Monday, January 12, 2009

A screenwriter's guide to working through crisis

You may or may not know by now that the SeattlePI -- my employer -- is being sold. If no one buys it, it could shut down. Or maybe Hearst will decide to take it online-only -- that's up in the air.

Natch everyone in the newsroom is drifting around in shock. We were told today that the WARN notices alerting us that our jobs could end in 60 days were being sent to all of us in the mail. Great.

So I'm blowing time and trying to forget about everything by reading the backlog of stuff in my Google Reader, when I come across this post in one of my favorite screenwriting blogs, SchererJoyOfWriting (Sherer is the writer's name).

"Okay, your protagonist’s Ordinary World has been shaken to its very foundation ... Is your Hero afraid? Scared? Of course she is. fear? ... She must handle that fear. But how?"

Okay, I think. You got my attention.

"1. Your Hero must take small steps. The New World your protagonist finds herself in can seem overwhelming at first and can almost feel like a flight or fight-response. Don’t let the Hero take too large a step right from the git-go."

At this point, I'm licking the pencil tip and taking notes. No ... Big ... Steps. Got it. Next?

"2. Get your Hero some concrete and positive motivation. Here is where your Mentor can play an important part in pushing the Hero in the right direction. This sets the stage so the Hero feels she needs to do something."

There's more ... all of it feeling a bit like the steps that a "hero" in a movie might take to solve problems seems like it doubles pretty well as good advice for people who just lost their job or whose "Ordinary World has been shaken to its very foundation" in some way. Read on here.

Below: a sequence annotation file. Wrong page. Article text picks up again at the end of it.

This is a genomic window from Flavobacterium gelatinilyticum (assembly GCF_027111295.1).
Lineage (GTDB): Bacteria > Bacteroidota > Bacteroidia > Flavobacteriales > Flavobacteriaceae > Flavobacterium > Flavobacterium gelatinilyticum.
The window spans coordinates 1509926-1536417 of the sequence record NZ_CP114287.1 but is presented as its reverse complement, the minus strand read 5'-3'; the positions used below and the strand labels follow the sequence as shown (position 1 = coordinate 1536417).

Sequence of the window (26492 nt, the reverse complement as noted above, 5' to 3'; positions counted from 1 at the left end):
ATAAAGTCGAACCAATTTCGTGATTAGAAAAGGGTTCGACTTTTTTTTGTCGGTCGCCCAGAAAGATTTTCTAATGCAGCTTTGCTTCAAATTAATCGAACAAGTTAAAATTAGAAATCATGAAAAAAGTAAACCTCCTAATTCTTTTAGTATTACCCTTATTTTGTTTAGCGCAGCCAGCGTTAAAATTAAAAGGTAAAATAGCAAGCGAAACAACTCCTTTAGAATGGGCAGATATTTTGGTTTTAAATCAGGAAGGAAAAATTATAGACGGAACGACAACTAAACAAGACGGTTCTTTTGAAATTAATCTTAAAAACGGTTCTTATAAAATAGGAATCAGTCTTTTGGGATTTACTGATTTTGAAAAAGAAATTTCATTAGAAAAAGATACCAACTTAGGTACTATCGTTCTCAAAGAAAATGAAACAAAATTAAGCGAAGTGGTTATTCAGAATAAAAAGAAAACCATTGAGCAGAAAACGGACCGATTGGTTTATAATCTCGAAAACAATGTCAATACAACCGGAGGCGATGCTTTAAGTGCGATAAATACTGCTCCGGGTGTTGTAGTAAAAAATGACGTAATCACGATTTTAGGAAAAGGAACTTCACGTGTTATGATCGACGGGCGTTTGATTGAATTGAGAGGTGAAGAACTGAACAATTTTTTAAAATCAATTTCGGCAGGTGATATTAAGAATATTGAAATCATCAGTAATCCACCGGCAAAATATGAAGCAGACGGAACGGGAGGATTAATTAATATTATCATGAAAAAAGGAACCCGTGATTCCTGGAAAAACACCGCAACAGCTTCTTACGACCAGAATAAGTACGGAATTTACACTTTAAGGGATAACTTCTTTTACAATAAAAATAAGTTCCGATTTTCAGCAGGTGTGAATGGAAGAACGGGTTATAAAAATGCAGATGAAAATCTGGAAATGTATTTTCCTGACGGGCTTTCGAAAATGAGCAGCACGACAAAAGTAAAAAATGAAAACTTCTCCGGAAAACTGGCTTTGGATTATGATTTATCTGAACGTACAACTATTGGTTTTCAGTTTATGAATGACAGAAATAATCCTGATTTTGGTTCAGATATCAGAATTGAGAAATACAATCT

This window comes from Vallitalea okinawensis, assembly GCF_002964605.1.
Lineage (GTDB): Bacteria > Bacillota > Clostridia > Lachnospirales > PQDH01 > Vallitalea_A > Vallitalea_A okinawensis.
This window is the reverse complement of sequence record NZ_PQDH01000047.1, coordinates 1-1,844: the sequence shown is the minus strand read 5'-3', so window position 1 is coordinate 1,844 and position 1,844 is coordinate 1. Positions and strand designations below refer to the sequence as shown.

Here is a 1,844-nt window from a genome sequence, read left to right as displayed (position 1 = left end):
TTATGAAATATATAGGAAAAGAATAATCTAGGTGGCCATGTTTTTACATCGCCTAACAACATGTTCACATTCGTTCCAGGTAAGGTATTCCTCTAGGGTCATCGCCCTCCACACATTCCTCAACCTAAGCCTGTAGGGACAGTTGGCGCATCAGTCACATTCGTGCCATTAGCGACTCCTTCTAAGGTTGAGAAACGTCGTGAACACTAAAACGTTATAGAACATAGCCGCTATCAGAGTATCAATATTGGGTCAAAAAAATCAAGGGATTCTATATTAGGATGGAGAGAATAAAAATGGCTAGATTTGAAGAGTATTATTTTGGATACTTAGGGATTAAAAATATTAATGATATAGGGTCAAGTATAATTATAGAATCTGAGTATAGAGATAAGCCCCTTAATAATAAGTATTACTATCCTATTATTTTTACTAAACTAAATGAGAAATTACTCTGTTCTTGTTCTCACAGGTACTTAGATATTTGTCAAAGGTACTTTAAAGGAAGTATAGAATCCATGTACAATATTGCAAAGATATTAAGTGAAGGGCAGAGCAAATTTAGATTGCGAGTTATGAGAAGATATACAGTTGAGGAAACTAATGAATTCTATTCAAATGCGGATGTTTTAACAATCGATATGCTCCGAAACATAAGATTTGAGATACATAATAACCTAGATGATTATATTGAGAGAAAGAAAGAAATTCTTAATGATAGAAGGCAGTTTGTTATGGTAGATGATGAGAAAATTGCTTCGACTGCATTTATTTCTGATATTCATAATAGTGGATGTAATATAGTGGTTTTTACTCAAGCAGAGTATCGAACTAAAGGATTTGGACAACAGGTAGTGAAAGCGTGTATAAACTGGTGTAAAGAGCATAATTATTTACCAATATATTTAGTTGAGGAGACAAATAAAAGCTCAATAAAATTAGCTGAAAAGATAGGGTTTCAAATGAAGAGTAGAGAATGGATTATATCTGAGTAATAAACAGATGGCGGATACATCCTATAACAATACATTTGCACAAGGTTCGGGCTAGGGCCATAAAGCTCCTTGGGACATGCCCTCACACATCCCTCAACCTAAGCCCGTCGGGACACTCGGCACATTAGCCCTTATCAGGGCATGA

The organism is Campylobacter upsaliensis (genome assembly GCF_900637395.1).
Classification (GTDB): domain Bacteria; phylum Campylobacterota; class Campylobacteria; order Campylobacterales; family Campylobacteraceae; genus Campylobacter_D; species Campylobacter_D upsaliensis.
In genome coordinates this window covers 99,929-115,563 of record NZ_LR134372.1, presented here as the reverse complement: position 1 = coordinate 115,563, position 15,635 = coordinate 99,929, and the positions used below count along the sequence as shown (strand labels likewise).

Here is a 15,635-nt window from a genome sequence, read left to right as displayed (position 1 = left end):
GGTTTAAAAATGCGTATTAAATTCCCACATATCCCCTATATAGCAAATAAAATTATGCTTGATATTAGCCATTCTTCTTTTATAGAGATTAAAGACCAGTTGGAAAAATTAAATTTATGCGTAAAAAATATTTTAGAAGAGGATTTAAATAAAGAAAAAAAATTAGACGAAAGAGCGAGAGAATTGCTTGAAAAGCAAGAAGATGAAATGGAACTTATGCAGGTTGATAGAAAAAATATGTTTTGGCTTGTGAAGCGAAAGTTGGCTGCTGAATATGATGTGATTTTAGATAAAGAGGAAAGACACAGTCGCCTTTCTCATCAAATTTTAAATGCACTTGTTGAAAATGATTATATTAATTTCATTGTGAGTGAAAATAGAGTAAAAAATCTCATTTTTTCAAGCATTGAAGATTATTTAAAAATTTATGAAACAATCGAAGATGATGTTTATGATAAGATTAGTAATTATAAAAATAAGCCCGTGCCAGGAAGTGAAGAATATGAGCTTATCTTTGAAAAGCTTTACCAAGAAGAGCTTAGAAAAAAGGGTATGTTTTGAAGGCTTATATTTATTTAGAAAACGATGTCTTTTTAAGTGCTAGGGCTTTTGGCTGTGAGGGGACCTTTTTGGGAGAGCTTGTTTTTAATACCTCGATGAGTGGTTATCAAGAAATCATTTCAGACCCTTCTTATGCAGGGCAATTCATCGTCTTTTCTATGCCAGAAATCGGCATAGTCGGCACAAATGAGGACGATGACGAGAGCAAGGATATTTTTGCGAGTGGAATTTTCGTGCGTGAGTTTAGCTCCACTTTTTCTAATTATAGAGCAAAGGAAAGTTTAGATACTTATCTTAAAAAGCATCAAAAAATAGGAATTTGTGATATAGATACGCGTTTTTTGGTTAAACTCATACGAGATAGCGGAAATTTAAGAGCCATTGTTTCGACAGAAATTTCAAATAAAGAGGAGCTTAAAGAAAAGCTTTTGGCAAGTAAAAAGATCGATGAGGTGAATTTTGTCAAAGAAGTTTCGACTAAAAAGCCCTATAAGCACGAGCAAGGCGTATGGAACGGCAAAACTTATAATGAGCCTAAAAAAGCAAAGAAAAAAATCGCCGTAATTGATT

Rita said...

I like #4 ...."Keep your hero focused on the true goal."

Hang in there Baby Doll.

freda said...

I don't know about the true goal, but I have found that for the voyage the important thing is to be sure that your outgo is less than your income, so that you don't sink while searching.

Anonymous said...

Tough it out Michelle. I hope it don't come to that but there is life beyond the newspaper bidness. I think it is sad that such an important function of a democratic society is going down without a fight. And I didn't think it would happen so fast. You are lucky to possess internet skills which many writers don't have and which should keep you employed for the long term. Lots of luck and keep us posted...Sandy

Renee said...

That totally sucks Beavis. I'm having a hard time thinking of anything to say that isn't trite and empty. I mean -- what can you say? It sucks. You are smart, hardworking, and have great credentials. You will overcome.